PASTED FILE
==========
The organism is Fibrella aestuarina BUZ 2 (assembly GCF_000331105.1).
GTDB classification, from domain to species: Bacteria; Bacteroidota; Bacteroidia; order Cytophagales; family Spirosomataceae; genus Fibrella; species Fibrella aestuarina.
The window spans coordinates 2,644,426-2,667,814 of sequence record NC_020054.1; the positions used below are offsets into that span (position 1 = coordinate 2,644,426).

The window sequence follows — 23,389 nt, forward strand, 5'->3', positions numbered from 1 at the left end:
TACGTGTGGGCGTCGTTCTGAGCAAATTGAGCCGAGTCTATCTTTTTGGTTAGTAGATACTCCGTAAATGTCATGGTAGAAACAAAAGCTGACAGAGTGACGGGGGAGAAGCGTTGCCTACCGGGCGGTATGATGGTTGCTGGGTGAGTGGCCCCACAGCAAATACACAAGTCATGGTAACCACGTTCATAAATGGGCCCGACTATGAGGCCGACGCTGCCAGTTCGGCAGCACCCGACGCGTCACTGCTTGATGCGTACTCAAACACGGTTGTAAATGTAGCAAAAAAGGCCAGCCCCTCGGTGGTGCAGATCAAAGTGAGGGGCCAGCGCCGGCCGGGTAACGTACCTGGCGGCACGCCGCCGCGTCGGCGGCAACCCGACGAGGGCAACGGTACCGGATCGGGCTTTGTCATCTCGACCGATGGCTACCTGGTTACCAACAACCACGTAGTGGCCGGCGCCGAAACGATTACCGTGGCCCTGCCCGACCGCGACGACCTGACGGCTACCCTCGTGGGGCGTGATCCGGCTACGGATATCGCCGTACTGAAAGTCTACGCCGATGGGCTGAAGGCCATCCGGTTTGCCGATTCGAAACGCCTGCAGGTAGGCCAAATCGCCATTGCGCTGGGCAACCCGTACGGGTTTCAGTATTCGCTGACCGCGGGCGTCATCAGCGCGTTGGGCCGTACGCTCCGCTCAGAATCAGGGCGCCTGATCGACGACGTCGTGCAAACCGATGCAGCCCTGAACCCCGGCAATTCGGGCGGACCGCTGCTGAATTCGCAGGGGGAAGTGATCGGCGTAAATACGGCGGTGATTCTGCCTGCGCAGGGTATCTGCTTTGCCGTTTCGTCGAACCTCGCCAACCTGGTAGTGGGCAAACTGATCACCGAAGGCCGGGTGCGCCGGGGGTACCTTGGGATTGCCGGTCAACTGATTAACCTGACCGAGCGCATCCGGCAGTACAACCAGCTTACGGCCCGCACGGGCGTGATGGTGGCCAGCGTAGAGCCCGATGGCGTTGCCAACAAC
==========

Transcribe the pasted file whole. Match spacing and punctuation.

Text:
The organism is Fibrella aestuarina BUZ 2 (assembly GCF_000331105.1).
GTDB classification, from domain to species: Bacteria; Bacteroidota; Bacteroidia; order Cytophagales; family Spirosomataceae; genus Fibrella; species Fibrella aestuarina.
The window spans coordinates 2,644,426-2,667,814 of sequence record NC_020054.1; the positions used below are offsets into that span (position 1 = coordinate 2,644,426).

The window sequence follows — 23,389 nt, forward strand, 5'->3', positions numbered from 1 at the left end:
TACGTGTGGGCGTCGTTCTGAGCAAATTGAGCCGAGTCTATCTTTTTGGTTAGTAGATACTCCGTAAATGTCATGGTAGAAACAAAAGCTGACAGAGTGACGGGGGAGAAGCGTTGCCTACCGGGCGGTATGATGGTTGCTGGGTGAGTGGCCCCACAGCAAATACACAAGTCATGGTAACCACGTTCATAAATGGGCCCGACTATGAGGCCGACGCTGCCAGTTCGGCAGCACCCGACGCGTCACTGCTTGATGCGTACTCAAACACGGTTGTAAATGTAGCAAAAAAGGCCAGCCCCTCGGTGGTGCAGATCAAAGTGAGGGGCCAGCGCCGGCCGGGTAACGTACCTGGCGGCACGCCGCCGCGTCGGCGGCAACCCGACGAGGGCAACGGTACCGGATCGGGCTTTGTCATCTCGACCGATGGCTACCTGGTTACCAACAACCACGTAGTGGCCGGCGCCGAAACGATTACCGTGGCCCTGCCCGACCGCGACGACCTGACGGCTACCCTCGTGGGGCGTGATCCGGCTACGGATATCGCCGTACTGAAAGTCTACGCCGATGGGCTGAAGGCCATCCGGTTTGCCGATTCGAAACGCCTGCAGGTAGGCCAAATCGCCATTGCGCTGGGCAACCCGTACGGGTTTCAGTATTCGCTGACCGCGGGCGTCATCAGCGCGTTGGGCCGTACGCTCCGCTCAGAATCAGGGCGCCTGATCGACGACGTCGTGCAAACCGATGCAGCCCTGAACCCCGGCAATTCGGGCGGACCGCTGCTGAATTCGCAGGGGGAAGTGATCGGCGTAAATACGGCGGTGATTCTGCCTGCGCAGGGTATCTGCTTTGCCGTTTCGTCGAACCTCGCCAACCTGGTAGTGGGCAAACTGATCACCGAAGGCCGGGTGCGCCGGGGGTACCTTGGGATTGCCGGTCAACTGATTAACCTGACCGAGCGCATCCGGCAGTACAACCAGCTTACGGCCCGCACGGGCGTGATGGTGGCCAGCGTAGAGCCCGATGGCGTTGCCAACAAC